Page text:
I like to be around energy and excitement. That is one reason why I enjoy traveling to New York City. The bright lights, the noise, the crowds on Times Square, the array of colors, I love it all.
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I traveled to New York on a theater tour for a second straight summer as soon as Bianchi Cup finished. I always enjoy attending Broadway shows, and I saw 5 during this tour.
“Frozen” was one of the highlights. It is truly a spectacular production. I had seen the movie, so I knew the plot, but seeing it on the stage was a different experience. The special effects, the lighting and the stage design were out of this world. The designers’ brilliance was on display. It was the ultimate creation of art, and it was perhaps the best show I have seen on Broadway.
However, the show that stuck with me the most was “The Band’s Visit,” and that’s partially due to the lead female character, Dina.
The play centers on an Egyptian police orchestra’s visit to Israel. They are supposed to travel to perform in the Israeli city Petah Tekvah, but due to a mix-up, their bus drops them off in “Bet Hatikva,” a small, isolated desert town.
Dina is a beautiful, charismatic and generous cafe owner in the town who helps serve as a host and guide for the stranded band. During their visit, she strikes up a connection with the band’s conductor, Tewfiq.
Tewfiq is a stiff, reserved man. We learn that his wife and son are dead. But his character evolves thanks to a bond he forms over dinner with Dina. She gets him to open up.
Katrina Lenk is the actress who plays Dina. She won the 2018 Tony Award for Best Actress in a Musical. Her performance as Dina left me entranced, and I felt such a connection to the character.
Dina has dreams and a vision for what her life could be. But she’s a divorcee who remains wounded from her failed marriage. She found that the realities of her life did not match her hopes.
As she sings, “It is what it is.”
It’s clear from an earlier song, “Welcome to Nowhere,” that Dina is not entirely satisfied with her life as a cafe owner in “Bet Hatikva.”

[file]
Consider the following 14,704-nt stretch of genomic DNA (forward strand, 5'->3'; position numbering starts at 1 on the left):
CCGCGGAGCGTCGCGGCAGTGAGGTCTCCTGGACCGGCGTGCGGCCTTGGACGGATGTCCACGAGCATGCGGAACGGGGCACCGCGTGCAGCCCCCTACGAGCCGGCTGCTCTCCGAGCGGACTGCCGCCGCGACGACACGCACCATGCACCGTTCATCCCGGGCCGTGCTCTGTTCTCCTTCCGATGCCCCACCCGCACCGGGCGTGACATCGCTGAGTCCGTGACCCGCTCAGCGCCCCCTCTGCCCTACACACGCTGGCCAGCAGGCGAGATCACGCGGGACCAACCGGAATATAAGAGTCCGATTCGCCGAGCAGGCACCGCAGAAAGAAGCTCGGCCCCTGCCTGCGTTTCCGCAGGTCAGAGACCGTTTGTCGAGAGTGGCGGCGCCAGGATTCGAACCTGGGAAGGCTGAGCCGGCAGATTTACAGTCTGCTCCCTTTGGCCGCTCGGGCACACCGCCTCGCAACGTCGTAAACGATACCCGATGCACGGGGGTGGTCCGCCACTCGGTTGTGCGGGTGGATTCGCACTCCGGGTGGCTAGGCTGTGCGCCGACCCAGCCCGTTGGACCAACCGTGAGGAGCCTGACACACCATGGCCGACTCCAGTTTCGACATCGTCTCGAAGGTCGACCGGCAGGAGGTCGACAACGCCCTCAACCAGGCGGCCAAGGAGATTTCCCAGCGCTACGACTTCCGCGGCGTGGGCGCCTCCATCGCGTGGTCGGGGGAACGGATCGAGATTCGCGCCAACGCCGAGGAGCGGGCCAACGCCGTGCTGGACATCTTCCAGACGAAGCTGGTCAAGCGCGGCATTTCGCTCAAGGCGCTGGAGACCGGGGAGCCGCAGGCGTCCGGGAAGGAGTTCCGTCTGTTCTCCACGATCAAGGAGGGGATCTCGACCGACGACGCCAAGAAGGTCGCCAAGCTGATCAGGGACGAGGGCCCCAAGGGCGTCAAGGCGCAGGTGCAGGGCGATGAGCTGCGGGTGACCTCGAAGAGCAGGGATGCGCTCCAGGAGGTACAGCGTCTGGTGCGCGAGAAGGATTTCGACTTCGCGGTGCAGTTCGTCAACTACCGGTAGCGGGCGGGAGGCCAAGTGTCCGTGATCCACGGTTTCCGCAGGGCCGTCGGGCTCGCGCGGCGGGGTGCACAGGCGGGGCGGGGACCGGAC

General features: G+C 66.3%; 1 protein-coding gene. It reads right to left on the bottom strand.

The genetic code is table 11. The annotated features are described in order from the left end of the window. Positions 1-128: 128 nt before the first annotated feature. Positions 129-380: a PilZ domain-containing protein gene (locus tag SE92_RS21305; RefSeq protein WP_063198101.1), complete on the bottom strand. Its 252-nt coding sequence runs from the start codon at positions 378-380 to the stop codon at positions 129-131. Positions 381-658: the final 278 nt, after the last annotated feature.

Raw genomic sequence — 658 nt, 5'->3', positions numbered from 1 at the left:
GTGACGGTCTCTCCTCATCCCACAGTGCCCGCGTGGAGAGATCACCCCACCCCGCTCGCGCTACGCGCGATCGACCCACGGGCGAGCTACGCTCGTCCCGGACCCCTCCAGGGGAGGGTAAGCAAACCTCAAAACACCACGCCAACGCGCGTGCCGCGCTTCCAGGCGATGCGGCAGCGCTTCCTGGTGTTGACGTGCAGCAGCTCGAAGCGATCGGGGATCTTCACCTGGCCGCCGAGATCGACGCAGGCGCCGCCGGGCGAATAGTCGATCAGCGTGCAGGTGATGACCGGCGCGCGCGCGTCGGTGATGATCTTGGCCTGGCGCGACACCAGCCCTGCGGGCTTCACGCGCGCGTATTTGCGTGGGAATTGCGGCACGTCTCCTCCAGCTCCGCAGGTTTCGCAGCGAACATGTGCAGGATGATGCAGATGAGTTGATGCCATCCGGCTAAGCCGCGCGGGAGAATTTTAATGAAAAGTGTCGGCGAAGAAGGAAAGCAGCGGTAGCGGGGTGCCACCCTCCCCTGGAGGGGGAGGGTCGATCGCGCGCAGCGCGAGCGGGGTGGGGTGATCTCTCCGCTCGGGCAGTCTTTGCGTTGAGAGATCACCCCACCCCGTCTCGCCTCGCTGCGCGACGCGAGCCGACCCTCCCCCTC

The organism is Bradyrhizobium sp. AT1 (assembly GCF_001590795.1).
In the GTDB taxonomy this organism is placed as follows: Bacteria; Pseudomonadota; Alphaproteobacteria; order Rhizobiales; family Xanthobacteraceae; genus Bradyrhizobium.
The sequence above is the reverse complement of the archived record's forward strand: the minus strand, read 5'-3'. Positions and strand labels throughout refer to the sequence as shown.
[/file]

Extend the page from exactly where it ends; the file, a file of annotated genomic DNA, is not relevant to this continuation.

“Petah Tikva, such a city, everybody loves it!” she sings of the band’s intended destination. “Lots of fun, lots of art, lots of culture. That Petah Tikva, with a ‘P.’ Where you are, this is not Petah Tikva. Such a city, nobody knows it! Not a fun, not an art, not a culture. This is ‘Bet Hatikva,’ with a ‘B.’
“Like in, ‘Basically bleak and beige and blah, blah, blah.’”
Many characters are much like Dina in that they long for things to be different.
After a one-night stay in “Bet Hatikva,” Tewfiq and the band board a bus to their intended destination. Dina remains in her small town.
I was left to wonder what happened to Dina. Tewfiq had given her a spark, and I hoped she did not let it fizzle. I hoped she chased the dreams she had for her life, rather than resign herself to her situation.
She was still a young woman who was smart and talented. She need not accept a fate that left her unhappy. She still has plenty of time to explore new possibilities.
“The Band’s Visit” reminded me that sometimes life does not go as we plan, but we do not have to accept that as a permanent situation. We must be persistent to overcome any challenges we endure and pursue the dreams that will make us happy.
We should not accept that “It is what it is,” if we do not like the way it is.
One reason I love seeing performances in New York is I know that everyone involved in the shows – from the actors to the directors to the designers and stagehands – are at the pinnacle of their craft. If you are not among the best, you cannot be involved with a performance in that city.
I love seeing the best perform. I find it inspiring. It makes me want to do my best at whatever I do.
We should all surround ourselves with motivated, talented people. That doesn’t require trips to New York, either. Talented, uplifting people can be found throughout the world and in all walks of life.
We can all learn and be inspired by others. Being around other smart, talented, motivated and happy people will spark us to improve our own lives.
This is not a sales pitch for everyone to move to New York City. Rather, we should be honest about our desires and dreams – whatever they are – and never give up until we achieve them.
Everyone’s path to happiness is different.
Perhaps your dreams will lead you to be a farmer in a rural land. Or maybe happiness means being a dedicated mother. Or, perhaps you dream of making it big in a vibrant city.
Whatever your dreams, don’t stop until you achieve them. It is never too late to try to improve, to try to inch closer to happiness and satisfaction.
In Dina’s final number, she sings a song titled “Something Different.”
I hope she seeks that something different and doesn’t stop until she finds it.
Vera Koo is a first-generation Chinese American woman. She’s a wife and mother, author, entrepreneur and retired competition shooter. Along with Vera’s fantastic memoir and life story, "The Most Unlikely Champion," she writes her column, Vera Koo, at "Women’s Outdoor News." View all posts by Vera Koo